|Newport, Shropshire, (Salop)
1844: a history
|By 1844, Newport is: a corporate borough, market-town, and parish, in the division of its name; 139 miles N.W. by N. from London, and 19 E.N.E.. from Shrewsbury, situated near the line of the Roman Watling Street, on the North-Eastern border of the county, on a branch of the Liverpool & Birmingham canal. The town, which is situated in a delightful part of the country, sustained, in the year 1665, damage by fire of upwards of the amount of £30,000. A very large sum at that period. Its appearance now is respectable, having many handsome dwellings, two proprietory banking establishments, a bank for savings, a spacious market-hall, and some good inns.
The principal manufactory here, (one of a truly ingenious and interesting character), is that belonging to Messrs. Huxley & Buckley, from which all descriptions of bendware and turnery, together with hair sieves, and dairy requisites of every kind, are produced, of the most perfect and approved description; they are also general manufacturing and agricultural chymists, and manufactureres of Roman cement and plaster of Paris.
Messrs. J. & J. Cobb's building establishment is upon an extensive scale; and there are several considerable maltings. Mines of coal and iron, and quarries of limestone are in the vicinity of the town, as are some corn mills.
The liberties and privileges of the town commenced, by grants, as early as Henry I, and they have been confirmed by succeeding monarchs. The corporation comprises a high steward, a deputy steward, two bailffs, and about twenty-five burgesses, who are entitled to certain property within the parish; the rents arising from which are chiefly applied to defray the expense of keeping in repair a water-course and pipes, by which, from a spring about a mile distant, the inhabitants are supplied with this essential element. The water is conveyed into five large cisterns, placed in different parts of the town, four of which were erected and beautified, under the direction of the corporation, at a considerable expense, and are rendered a great ornament, as well as convenience, to the inhabitants. There is also derived, from a large tract of land, a fund which is applied, amongst other purposes, to the repairs of the streets, lighting of the town, and apprenticing poor children.
His Grace, the Duke of Sutherland, is lord of the manor, and holds courts-leet annually; and petty sessions, for the Newport division of the hundred, and held here by the magistrates.
The parish church of St. Nicholas, formerly belonged to the abbey of St. Peter & St. Paul, in Shrewsbury, and was alienated, by permission of Henry VI, to Thomas Draper and his heirs, by whom it was made collegiate for a warden and four lay chaplains. The edifice is principally in the ancient style of English architecture, with a square tower. It has recently been repaired and beautified, at a cost exceeding £3,000. The living is a perpetual curacy, in the patronage of the Crown: the present incumbent is the Rev. William Sandford [A.M?]. There are places of worship for Independents, Roman Catholics, & Wesleyan Methodists.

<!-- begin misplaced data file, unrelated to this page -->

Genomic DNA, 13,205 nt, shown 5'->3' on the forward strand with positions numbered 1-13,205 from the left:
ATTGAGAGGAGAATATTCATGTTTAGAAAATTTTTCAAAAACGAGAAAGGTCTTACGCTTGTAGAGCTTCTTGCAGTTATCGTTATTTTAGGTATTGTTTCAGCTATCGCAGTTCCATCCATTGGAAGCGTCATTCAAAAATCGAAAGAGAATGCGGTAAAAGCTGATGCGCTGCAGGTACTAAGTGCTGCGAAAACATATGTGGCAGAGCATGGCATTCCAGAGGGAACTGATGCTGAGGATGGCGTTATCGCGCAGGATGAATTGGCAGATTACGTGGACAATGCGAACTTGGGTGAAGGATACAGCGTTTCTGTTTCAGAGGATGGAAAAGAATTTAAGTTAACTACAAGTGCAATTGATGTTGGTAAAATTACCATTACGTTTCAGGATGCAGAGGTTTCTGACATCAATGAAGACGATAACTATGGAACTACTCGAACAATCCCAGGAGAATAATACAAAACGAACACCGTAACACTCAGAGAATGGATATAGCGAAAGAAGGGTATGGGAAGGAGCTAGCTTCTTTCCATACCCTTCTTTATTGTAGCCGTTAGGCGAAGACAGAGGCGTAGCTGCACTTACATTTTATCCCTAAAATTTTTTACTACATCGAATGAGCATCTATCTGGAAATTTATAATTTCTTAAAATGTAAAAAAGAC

The school here was founded, and amply endowed, in 1656, by William Adams, Esq., a native of Newport, who assigned certain lands for the support of a master and an usher, for the endowment of four exhibitions at any of the colleges in Oxford or Cambridge, for the erection and support of four alms-houses for as many poor persons, for annually apprenticing three poor children, and for other purposes. This school also enjoys the benefit of four exhibitions, founded by Mr.Careswell. The land belonging to this charity yields an annual income of nearly £1,000.
There are alms-houses for four poor females, founded and erected in 1446, by William Glover, of this town; a national school, originating from a free grammer school of very ancient foundation, and several other charities and funds invested in trustees.
Newport is the centre of an union, under the new poor law, comprising sixteen townships. The town is indebted to the same gentleman, who so munificently endowed the free school, for its market-hall. The country around here is of the most interesting character, very fertile, the prospects beautiful, and enriched by many seats of note; and among other subjects worthy of observation in this neighbourhood, are the ruins of St. John's abbey, at Lilleshall, about three miles hence.
The market is held on Saturday; cattle and sheep fairs (or markets) every alternate Tuesday; and annual fairs on the first Tuesday after Candlemas, the Saturday before Palm-Sunday, May 28th., July 27th., September 25th., and December 10th., chiefly for live-stock. The parish contained, in 1831, 2,745 inhabitants; and by the late census (1841), the diminished number, 2,497.